Last week Finnish researchers reported they had developed a better way to develop yeast that would give us more diverse tastes, save money and time. From their abstract.

The interspecific hybrid Saccharomyces pastorianus is the most commonly used yeast in brewery fermentations worldwide. Here, we generated de novo lager yeast hybrids by mating a domesticated and strongly flocculent Saccharomyces cerevisiae ale strain with the Saccharomyces eubayanus type strain. The hybrids were characterized with respect to the parent strains in a wort fermentation performed at temperatures typical for lager brewing (12 °C). The resulting beers were analysed for sugar and aroma compounds, while the yeasts were tested for their flocculation ability and α-glucoside transport capability. These hybrids inherited beneficial properties from both parent strains (cryotolerance, maltotriose utilization and strong flocculation) and showed apparent hybrid vigour, fermenting faster and producing beer with higher alcohol content (5.6 vs 4.5 % ABV) than the parents. Results suggest that interspecific hybridization is suitable for production of novel non-GM lager yeast strains with unique properties and will help in elucidating the evolutionary history of industrial lager yeast.

The new yeast development process is below, in detail:

The team decided to focus on the two species, S. cerevisiae and S. eubayanus. Instead of using complex molecular biological techniques, they chose instead to do things the old fashioned way by forcing the two to interact. The process takes advantage of auxotrophy, in which an organism cannot produce a molecule necessary for survival. Without external addition of the nutrient, the cell dies. In this case, the team used a strain of S. eubayanus unable to make the amino acid lysine and a strain of S. cerevisiae unable to produce a component of RNA, uracil.

When it was time to make the hybrids, the group simply took both strains and put them into a basic medium without supplementation of either lysine or uracil. Then, they waited for 3 to 7 days. Sure enough, colonies began to appear, meaning they had hybrids capable of making both molecules. Using a combination of genetic identification techniques, the establishment of these new strains containing pieces of both parental yeasts was confirmed.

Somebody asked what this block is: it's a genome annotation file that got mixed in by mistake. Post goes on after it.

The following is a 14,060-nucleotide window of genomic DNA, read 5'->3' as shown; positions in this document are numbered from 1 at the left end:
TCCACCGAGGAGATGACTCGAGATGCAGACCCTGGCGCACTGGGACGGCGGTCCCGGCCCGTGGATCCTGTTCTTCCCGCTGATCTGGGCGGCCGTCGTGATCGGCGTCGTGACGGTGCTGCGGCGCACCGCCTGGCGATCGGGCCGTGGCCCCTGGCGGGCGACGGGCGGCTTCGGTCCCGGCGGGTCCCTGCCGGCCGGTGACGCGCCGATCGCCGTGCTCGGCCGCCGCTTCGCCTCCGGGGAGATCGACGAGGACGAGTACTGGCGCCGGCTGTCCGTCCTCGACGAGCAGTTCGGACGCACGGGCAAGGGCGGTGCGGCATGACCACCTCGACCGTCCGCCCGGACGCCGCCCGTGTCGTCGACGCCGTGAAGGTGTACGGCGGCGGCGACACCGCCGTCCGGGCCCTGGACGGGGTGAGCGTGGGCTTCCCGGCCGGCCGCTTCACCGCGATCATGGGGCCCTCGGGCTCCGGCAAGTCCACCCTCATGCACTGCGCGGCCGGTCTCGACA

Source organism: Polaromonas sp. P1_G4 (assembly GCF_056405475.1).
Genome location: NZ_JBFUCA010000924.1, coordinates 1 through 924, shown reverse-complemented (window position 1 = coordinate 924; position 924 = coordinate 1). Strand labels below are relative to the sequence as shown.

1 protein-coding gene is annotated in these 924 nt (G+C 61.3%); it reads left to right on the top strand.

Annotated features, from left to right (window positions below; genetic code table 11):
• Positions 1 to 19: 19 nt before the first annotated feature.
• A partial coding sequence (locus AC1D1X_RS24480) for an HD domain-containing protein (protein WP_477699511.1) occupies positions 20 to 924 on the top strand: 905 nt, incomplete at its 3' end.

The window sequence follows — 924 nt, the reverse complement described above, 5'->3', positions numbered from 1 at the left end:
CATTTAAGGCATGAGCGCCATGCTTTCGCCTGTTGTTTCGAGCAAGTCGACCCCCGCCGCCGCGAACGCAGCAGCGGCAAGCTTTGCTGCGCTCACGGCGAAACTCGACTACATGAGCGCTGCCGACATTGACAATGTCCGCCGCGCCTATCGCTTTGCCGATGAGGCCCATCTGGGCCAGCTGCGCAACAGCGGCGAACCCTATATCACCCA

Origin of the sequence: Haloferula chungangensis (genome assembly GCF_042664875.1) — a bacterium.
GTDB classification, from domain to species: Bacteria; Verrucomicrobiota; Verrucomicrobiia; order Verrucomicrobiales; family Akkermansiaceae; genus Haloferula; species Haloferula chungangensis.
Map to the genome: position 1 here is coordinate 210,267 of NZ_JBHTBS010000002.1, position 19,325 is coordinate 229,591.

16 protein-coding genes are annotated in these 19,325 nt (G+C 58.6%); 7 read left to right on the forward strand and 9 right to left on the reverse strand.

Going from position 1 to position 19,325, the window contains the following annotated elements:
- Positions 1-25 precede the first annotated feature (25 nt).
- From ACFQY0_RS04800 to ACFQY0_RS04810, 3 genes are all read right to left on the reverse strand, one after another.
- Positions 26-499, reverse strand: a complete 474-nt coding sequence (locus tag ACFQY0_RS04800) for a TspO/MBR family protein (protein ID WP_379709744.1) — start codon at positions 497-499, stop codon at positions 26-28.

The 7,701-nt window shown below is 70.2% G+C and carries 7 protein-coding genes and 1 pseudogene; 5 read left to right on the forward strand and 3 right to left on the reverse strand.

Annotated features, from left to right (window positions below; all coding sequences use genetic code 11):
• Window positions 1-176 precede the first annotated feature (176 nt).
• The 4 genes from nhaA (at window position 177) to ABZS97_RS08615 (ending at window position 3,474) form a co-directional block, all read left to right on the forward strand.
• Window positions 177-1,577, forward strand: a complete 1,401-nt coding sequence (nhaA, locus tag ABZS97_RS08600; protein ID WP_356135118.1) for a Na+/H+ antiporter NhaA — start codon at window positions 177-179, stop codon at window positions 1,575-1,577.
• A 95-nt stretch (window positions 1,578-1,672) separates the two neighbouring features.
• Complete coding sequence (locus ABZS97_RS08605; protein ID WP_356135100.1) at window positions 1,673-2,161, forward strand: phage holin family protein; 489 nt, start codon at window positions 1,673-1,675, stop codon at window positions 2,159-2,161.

Popular Science expanded on the research and gives us insight into how the Finnish research could lead to “better taste and aroma” – something we can all get behind! The new process produced more hearty strains of yeast that could withstand environments that previous strains could not. Further, and just as useful to brewery economics, they produced a higher concentration of alcohol. More hearty, diverse and more efficient. All through natural processes.

Using a combination of genetic identification techniques, the establishment of these new strains containing pieces of both parental yeasts was confirmed.

Once the hybrids were developed, the real fun could begin. Using traditional brewing methods, the new strains were given the opportunity to prove themselves in the wort. The results were fascinating. First, the hybrids were stable at both warm and cool temperatures such that they could survive in environments the parents could not stand. They also reduced the time for fermentation not by hours but days. Finally, and perhaps more interestingly, they produced more alcohol than their parents. By the end of the fermentation process, the concentration was between one and two percent higher.

But the real test was could the new process they had developed produce better tasting beer?

The levels of fruitiness were as high if not higher than the parents while the levels of the methyl alcohols were lower. The beers were not only better in chemistry but would also make for excellent quaffs.

There was one more benefit to these yeasts although this had less to do with the chemistry and more to do with public perception. Because the formation of these new strains was done through an entirely natural process, it would be considered non-genetically-modified. This meant these strains could be used in regular manufacture without any concern from regulatory or other oversight.

It looks like science is taking an interest in craft beer, just like the rest of the world!